Monday, 23 December 2013

Sense & Sensibility ~ Making “Sense” of Japan

Let’s face facts.

I’m a foreigner.

In every way shape and form out here.

And as a foreigner coming from halfway across the globe, there have been times where I’ve scrunched up my face and asked myself why the native inhabitants of this land do the things that they do. And it’s to be expected really. I’m an outsider looking in and the customs, characteristics and what have you are obviously going to be much different to what I’m used to. So I try to make sense of it because I’m sure that in the same way that thousands of foreigners have had to make sense of the UK and it’s primarily “British mannerisms”, I’ve simply got to stick my ore in and make sense of everything around me.

People like to look good here. Whether it’s the smart looking thirteen-year-old in school uniform, the polished salaryman on his way to work, or the aspiring fashionista prowling the streets, looking good and dressing well makes a lasting impression. And don’t get me wrong, there’s nothing wrong with wanting to look good. What I don’t get however is when wanting to look good crosses outside logic. In fact, I’ve had this disagreement with a good friend of mine who’s very much into fashion also, but right now it’s rather cold here in Hiroshima. I’m reminded of London every time I set foot outside my door. So I can’t understand why anyone would walk the streets without a coat or why any woman would walk the streets in a miniskirt (without tights mind you) simply at the expense of making a statement. And don’t get me wrong, people in the UK do this as well but I tend to find that this is more apparent when people have the intention of getting completely sloshed. Maybe alcohol numbs the senses; I’m not sure. In Japan however, it could be eleven o clock in the morning, raining ice cubes and someone somewhere will be “making a statement”.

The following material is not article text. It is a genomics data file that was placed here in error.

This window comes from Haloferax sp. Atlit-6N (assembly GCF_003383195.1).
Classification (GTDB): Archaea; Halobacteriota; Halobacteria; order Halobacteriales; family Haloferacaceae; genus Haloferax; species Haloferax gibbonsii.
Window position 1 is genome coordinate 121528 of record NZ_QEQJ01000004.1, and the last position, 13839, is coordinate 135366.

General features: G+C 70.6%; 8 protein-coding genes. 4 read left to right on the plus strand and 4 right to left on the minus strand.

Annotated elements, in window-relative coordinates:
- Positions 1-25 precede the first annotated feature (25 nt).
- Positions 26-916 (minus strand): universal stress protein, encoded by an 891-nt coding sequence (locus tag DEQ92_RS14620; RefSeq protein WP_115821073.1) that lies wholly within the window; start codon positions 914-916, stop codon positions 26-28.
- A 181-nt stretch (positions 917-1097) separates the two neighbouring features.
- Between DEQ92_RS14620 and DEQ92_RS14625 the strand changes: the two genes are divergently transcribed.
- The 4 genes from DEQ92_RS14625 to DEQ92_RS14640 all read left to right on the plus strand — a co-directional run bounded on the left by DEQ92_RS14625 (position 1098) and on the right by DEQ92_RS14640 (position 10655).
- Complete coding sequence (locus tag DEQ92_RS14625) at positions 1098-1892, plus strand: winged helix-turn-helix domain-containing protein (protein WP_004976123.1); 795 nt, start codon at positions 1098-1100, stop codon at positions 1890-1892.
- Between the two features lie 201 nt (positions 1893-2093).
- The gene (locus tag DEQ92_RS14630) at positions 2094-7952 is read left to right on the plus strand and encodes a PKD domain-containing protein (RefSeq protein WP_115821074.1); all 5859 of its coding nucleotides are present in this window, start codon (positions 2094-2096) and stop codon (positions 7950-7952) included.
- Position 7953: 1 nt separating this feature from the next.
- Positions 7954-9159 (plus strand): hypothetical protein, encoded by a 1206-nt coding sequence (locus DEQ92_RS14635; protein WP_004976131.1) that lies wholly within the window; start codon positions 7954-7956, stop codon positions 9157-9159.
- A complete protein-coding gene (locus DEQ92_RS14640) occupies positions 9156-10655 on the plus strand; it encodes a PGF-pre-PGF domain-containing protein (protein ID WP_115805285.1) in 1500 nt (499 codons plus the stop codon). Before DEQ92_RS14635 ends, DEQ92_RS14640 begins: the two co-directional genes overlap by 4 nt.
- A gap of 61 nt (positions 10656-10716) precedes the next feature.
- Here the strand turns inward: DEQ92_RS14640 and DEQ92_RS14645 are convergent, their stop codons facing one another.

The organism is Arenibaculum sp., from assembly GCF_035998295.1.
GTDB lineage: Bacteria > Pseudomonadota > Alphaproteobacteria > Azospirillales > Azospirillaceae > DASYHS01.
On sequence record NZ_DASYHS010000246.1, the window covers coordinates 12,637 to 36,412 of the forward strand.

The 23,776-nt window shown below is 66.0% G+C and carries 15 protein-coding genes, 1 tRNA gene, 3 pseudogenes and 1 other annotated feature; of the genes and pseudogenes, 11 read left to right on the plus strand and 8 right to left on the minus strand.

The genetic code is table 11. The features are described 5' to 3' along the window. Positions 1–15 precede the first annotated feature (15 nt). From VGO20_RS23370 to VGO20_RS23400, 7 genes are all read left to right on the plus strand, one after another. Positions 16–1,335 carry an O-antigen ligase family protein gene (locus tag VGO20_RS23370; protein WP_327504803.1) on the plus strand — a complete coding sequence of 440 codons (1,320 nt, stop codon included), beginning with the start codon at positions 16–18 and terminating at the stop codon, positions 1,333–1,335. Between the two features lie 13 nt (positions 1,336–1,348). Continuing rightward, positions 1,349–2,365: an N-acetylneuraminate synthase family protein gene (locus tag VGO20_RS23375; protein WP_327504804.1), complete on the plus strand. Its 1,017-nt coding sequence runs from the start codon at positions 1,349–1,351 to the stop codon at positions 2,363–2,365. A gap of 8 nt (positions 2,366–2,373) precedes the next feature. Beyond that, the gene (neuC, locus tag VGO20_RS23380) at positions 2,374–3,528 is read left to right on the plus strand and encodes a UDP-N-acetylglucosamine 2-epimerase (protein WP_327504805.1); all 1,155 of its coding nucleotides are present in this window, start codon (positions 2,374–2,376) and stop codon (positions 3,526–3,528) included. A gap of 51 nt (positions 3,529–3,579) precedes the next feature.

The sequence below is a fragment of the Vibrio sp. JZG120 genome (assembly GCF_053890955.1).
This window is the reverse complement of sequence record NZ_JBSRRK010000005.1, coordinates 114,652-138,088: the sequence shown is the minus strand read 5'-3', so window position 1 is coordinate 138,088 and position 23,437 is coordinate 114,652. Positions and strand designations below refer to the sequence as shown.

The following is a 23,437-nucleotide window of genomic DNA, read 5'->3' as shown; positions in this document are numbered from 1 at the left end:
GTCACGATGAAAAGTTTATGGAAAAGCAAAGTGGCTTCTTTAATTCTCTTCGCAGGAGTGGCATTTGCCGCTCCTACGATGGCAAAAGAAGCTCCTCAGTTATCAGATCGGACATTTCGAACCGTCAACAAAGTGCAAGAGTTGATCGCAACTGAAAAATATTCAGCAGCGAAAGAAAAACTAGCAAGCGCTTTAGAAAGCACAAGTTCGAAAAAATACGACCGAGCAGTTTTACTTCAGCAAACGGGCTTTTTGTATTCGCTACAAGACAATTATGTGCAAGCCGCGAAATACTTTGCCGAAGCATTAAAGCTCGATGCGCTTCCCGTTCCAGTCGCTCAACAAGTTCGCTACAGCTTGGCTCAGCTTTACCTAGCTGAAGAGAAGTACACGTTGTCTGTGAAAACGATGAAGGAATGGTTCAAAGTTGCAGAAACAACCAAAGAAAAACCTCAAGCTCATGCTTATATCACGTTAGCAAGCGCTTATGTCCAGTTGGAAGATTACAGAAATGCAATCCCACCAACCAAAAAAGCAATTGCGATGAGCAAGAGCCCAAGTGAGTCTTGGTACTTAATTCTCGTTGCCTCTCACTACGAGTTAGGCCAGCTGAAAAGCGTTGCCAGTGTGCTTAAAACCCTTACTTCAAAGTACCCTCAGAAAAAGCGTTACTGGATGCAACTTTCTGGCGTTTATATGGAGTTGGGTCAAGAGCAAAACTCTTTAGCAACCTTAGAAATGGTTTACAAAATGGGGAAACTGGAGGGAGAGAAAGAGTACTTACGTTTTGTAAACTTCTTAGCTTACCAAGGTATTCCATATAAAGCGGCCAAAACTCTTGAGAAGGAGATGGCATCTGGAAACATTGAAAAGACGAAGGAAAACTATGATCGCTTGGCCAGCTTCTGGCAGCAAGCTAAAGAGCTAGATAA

The same could be said about high heels. Now Japanese women are known for being short and heels are known to elevate, making one’s legs look longer and provide women with a little elegance in their step. So I get it. Really, I do. It’s the same for women in the west. We wanna look taller, thinner, sexier, a little more lady-like…etc. Nevertheless, I also run on the side of logic and wonder why anyone would buy a pair of heels that are clearly impossible for them to walk in. Now irrespective of my height, it’s on occasionally that I wear heels and usually it’s a low heel as I feel comfortable walking in them. In Japan, it seems that the taller (and sometimes thinner) the heel the better. I’ve seen women struggling across a straight terrain or walking up stairs as if pulling themselves through mud. It does not compute to me why anyone would desire to put themselves through such aggravation.